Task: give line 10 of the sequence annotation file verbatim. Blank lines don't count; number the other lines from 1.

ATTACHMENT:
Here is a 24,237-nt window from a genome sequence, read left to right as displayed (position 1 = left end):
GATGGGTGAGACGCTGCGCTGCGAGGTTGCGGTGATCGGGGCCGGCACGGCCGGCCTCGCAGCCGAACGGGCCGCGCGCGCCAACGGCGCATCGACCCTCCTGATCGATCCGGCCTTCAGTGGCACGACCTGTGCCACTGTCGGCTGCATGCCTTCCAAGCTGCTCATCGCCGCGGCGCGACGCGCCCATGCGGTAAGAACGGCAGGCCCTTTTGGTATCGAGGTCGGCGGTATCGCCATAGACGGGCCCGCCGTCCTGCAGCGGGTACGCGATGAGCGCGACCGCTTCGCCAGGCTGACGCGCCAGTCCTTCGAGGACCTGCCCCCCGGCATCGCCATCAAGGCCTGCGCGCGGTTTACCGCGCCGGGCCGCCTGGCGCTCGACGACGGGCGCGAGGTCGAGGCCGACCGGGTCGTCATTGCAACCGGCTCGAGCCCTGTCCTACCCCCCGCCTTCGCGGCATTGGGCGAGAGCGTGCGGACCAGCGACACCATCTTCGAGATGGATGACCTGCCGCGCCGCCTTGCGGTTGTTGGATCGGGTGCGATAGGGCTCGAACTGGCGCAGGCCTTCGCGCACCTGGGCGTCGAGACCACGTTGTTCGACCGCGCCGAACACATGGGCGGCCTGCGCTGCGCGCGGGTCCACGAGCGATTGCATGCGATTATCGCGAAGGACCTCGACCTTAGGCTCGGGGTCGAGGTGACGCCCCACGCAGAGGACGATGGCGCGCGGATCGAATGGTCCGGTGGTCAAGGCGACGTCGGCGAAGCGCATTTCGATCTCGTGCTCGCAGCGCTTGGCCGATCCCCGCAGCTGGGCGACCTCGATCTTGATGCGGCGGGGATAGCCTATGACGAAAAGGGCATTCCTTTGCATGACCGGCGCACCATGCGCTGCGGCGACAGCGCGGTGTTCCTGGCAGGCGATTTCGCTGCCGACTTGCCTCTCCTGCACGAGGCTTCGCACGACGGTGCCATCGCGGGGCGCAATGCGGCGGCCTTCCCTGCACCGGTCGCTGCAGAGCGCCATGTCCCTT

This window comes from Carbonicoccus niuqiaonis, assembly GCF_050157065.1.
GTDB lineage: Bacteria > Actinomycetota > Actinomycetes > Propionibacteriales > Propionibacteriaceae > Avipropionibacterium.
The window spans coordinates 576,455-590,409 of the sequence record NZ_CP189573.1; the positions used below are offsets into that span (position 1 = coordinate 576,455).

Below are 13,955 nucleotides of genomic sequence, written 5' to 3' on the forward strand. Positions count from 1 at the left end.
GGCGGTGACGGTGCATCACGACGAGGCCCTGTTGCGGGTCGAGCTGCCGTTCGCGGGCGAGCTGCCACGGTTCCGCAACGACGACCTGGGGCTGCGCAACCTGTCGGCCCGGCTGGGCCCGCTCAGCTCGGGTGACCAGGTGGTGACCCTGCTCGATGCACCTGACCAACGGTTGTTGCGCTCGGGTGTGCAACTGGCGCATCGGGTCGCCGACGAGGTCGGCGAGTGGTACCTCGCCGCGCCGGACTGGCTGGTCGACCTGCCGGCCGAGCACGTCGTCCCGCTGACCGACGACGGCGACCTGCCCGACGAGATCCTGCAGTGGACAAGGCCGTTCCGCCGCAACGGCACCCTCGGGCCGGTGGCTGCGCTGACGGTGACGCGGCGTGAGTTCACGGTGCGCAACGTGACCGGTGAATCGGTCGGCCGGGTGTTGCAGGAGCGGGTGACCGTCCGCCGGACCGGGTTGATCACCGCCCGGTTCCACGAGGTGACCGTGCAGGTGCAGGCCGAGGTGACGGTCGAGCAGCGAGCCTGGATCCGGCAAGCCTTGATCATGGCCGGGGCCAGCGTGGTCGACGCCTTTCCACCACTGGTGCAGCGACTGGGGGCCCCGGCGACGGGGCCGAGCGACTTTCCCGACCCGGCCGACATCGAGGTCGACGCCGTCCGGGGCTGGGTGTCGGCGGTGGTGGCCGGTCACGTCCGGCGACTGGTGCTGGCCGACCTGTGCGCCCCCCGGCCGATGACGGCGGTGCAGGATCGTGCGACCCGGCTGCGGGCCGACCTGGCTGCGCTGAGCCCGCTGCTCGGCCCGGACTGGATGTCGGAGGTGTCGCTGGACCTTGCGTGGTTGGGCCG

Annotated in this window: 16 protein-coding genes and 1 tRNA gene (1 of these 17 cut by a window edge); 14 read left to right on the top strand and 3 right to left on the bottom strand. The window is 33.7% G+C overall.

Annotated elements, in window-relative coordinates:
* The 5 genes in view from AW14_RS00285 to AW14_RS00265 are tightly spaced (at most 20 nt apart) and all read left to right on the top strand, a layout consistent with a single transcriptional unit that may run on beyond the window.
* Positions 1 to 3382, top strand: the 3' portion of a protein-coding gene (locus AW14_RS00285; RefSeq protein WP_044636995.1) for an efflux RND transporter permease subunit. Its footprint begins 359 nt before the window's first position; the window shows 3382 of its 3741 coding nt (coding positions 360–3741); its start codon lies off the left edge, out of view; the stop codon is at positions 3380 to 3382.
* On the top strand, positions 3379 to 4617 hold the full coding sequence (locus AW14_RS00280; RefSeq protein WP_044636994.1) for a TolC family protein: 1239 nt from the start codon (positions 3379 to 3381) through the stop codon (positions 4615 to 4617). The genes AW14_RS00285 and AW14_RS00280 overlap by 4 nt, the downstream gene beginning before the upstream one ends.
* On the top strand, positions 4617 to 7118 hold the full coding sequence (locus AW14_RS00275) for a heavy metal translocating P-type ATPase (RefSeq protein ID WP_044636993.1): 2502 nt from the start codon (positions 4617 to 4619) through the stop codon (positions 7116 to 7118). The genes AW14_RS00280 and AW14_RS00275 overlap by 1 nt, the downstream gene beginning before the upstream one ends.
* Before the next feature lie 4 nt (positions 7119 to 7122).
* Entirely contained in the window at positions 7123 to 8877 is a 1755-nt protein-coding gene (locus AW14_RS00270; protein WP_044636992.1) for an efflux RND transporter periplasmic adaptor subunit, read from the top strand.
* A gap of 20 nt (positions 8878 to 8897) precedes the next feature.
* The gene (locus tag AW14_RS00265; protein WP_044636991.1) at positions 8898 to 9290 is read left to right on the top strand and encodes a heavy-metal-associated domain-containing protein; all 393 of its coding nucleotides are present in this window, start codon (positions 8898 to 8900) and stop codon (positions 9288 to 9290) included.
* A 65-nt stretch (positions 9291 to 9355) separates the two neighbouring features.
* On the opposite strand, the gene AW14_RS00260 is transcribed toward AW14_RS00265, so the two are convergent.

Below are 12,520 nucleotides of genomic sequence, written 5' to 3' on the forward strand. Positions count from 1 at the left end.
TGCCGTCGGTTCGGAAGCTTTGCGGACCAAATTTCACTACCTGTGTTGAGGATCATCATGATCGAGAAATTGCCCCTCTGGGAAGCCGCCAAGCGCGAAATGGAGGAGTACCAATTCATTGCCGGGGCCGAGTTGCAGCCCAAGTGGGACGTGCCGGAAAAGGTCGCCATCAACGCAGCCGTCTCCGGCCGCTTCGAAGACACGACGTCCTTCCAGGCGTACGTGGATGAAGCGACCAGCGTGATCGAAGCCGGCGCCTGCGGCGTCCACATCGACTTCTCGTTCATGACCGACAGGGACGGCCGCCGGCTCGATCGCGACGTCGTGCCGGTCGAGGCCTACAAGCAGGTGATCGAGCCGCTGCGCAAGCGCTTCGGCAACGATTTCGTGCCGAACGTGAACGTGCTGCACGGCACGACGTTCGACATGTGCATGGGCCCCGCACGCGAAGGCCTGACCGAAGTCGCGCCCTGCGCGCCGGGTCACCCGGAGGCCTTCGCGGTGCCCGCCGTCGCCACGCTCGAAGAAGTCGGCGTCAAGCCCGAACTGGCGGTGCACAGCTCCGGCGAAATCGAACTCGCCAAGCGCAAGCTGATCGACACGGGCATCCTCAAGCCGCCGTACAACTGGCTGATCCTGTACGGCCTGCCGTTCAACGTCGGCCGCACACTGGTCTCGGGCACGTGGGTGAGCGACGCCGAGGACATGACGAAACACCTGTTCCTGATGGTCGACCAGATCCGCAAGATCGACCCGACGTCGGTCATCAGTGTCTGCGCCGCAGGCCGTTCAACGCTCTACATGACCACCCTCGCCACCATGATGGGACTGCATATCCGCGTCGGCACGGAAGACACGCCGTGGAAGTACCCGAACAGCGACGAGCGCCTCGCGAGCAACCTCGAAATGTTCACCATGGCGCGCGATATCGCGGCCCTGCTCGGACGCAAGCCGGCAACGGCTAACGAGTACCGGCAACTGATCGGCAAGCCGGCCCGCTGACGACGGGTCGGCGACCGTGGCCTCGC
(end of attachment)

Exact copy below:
* The 5 genes in view from AW14_RS00285 to AW14_RS00265 are tightly spaced (at most 20 nt apart) and all read left to right on the top strand, a layout consistent with a single transcriptional unit that may run on beyond the window.